The function of PfRab1A is still unclear. In plants and animals, PfRab1A orthologs typically have an ER/Golgi/endosome location and the generally accepted view is that PfRab1A functions in ER to Golgi traffic [33, 34]. However, several studies suggest that the role of PfRab1A may be more complex. It has been found to be associated with transcytotic vesicles [35], and has also been implicated in a novel pathway linking ER with the cell periphery [36]. In Apicomplexa the role of PfRab1A is further complicated by molecular phylogenetic reconstructions showing it is distinct from Rab1A of higher plants or animals (S1 Fig) [21].

As a guide to determining the proteins that might be associated with PfRab1A bodies, we sequenced proteins associated with a partially purified GFP-positive body fraction from sorbitol-synchronized late trophozoite/early schizont stages. The purification used a combination of differential centrifugation and Percoll density gradient centrifugation. The presence of GFP-PfRab1A was followed throughout fractionation using fluorescence microscopy (Fig 2A) and the presence of GFP-PfRab1A in the purified fraction was confirmed by Western analysis with anti-GFP (Fig 2B). Nineteen proteins were identified by LC-MS/MS analyses in the purified fraction (≥2 peptides from each candidate, Table 1; S1 Table). This analysis identified four rhoptry proteins together with Sortilin, a cargo receptor involved in vesicular trafficking. In T. gondii, Sortilin-like receptor TgSORTLR is essential for transport of proteins to both micronemes and rhoptries [37]. TgSORTLR is a membrane protein localized to the Golgi/endosomes whose cytoplasmic C-terminal end binds a variety of vesicular coat proteins and whose N-terminal domain binds a variety of micronemal and rhoptry proteins.

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Fig 2. Purification of GFP-PfRab1A bodies.

Samples taken from different stages of purification, starting with whole cells (top), and including a crude cell extract, a high speed (13,000 g) centrifugation pellet, and a fraction from a Percoll density gradient spanning 1.037 to 1.054 g/mL subsequently pelleted by centrifugation at 13,000 g. Scale bars are 3 μm. (B) Western blot using an antibody against GFP on the purified Percoll fraction shows a signal at a size (~55 kDa) consistent with GFP-PfRab1A even though the protein levels of the fusion are insufficient to visualize by Ponceau staining.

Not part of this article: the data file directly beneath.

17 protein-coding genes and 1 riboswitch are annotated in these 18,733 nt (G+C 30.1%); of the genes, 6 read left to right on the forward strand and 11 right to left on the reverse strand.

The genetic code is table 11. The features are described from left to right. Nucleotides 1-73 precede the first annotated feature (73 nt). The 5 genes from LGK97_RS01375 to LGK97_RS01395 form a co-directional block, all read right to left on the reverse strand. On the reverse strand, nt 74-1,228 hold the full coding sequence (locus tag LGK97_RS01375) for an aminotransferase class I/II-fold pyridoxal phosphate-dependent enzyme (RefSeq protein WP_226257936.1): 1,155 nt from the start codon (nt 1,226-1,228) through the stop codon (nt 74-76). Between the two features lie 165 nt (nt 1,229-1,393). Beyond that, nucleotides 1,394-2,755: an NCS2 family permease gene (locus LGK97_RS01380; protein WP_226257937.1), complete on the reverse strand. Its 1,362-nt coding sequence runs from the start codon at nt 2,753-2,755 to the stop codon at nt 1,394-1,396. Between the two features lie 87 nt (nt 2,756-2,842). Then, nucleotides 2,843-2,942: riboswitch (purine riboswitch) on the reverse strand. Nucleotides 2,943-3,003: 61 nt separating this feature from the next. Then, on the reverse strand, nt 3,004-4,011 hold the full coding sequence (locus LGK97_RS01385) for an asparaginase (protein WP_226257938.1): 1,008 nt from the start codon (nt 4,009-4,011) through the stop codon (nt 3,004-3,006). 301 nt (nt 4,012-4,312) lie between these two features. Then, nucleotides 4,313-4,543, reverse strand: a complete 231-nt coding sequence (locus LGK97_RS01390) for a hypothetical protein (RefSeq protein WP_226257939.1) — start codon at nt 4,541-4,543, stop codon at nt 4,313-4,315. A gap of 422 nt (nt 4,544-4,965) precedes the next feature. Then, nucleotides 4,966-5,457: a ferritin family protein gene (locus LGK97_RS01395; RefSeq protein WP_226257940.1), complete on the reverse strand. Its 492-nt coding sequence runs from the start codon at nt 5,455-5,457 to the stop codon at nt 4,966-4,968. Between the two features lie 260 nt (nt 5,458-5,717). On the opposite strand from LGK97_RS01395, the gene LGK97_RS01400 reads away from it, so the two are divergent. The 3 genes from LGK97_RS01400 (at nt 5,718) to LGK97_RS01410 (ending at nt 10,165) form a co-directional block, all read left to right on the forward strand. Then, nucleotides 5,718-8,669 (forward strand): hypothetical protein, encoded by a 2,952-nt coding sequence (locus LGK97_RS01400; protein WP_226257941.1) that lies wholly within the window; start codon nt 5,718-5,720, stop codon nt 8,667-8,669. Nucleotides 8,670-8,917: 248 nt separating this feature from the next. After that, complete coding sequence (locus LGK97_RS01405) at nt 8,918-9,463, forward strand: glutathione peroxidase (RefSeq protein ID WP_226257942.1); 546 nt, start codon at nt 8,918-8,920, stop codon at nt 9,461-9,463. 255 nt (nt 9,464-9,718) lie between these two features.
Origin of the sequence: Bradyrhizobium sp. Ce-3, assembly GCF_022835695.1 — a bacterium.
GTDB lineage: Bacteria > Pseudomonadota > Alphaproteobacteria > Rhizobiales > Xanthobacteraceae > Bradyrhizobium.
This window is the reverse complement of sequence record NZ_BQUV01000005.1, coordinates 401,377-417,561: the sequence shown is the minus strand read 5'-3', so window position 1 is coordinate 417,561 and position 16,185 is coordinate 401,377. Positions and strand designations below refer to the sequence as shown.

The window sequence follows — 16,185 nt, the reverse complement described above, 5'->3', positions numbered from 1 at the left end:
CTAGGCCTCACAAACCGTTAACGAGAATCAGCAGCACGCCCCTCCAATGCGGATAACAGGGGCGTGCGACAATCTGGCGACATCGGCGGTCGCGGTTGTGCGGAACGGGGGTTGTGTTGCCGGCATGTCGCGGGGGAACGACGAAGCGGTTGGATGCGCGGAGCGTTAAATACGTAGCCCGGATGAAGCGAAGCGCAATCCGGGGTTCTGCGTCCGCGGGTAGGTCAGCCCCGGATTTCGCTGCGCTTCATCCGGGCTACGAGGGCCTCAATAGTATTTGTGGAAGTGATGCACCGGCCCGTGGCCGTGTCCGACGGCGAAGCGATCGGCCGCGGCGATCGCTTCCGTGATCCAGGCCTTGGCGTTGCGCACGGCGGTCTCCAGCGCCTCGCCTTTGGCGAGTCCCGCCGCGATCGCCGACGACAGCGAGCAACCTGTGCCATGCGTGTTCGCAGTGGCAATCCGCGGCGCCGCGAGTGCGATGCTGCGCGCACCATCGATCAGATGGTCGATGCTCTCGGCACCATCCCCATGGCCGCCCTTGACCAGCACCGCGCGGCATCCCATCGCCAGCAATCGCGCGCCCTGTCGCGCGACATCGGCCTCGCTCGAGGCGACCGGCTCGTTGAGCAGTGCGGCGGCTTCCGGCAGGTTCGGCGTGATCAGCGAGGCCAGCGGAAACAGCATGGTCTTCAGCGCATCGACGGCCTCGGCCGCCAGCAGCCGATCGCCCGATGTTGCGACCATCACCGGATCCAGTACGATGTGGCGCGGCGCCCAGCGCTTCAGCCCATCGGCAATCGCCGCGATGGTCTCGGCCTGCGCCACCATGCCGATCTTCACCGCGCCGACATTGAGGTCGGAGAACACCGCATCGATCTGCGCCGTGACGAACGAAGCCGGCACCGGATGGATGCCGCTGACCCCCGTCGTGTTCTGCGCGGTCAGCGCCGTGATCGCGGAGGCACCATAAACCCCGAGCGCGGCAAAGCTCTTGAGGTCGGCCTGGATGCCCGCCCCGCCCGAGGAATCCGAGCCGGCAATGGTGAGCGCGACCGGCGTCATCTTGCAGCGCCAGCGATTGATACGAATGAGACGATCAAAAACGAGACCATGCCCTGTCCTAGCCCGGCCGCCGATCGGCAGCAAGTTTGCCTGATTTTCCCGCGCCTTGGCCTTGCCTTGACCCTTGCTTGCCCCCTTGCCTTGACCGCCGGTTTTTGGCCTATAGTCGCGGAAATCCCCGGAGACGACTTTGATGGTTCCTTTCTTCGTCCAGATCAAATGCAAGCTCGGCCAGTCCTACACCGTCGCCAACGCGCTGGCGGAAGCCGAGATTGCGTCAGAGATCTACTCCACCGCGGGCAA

https://doi.org/10.1371/journal.pone.0158174.g002

Among the other proteins associated with PfRab1A bodies, three are known to be plasma membrane proteins, and the two hypothetical proteins found are likely to be integral membrane proteins given that they both contain a signal peptide and one or more transmembrane domains (Table 1). While none of these are known rhoptry constituents, it is certainly plausible that their mechanism of trafficking inside the parasite may involve PfRab1A. In addition, there are three ER proteins found among the purified proteins. The presence of ER proteins is interesting, as the usual view of rhoptry formation involves transport of proteins from a Golgi/endosome compartment. The presence of the VAMP-associated membrane protein A (VAP-A) is also of interest, as this protein binds SNAREs and is thus also likely to be involved in vesicle trafficking [38].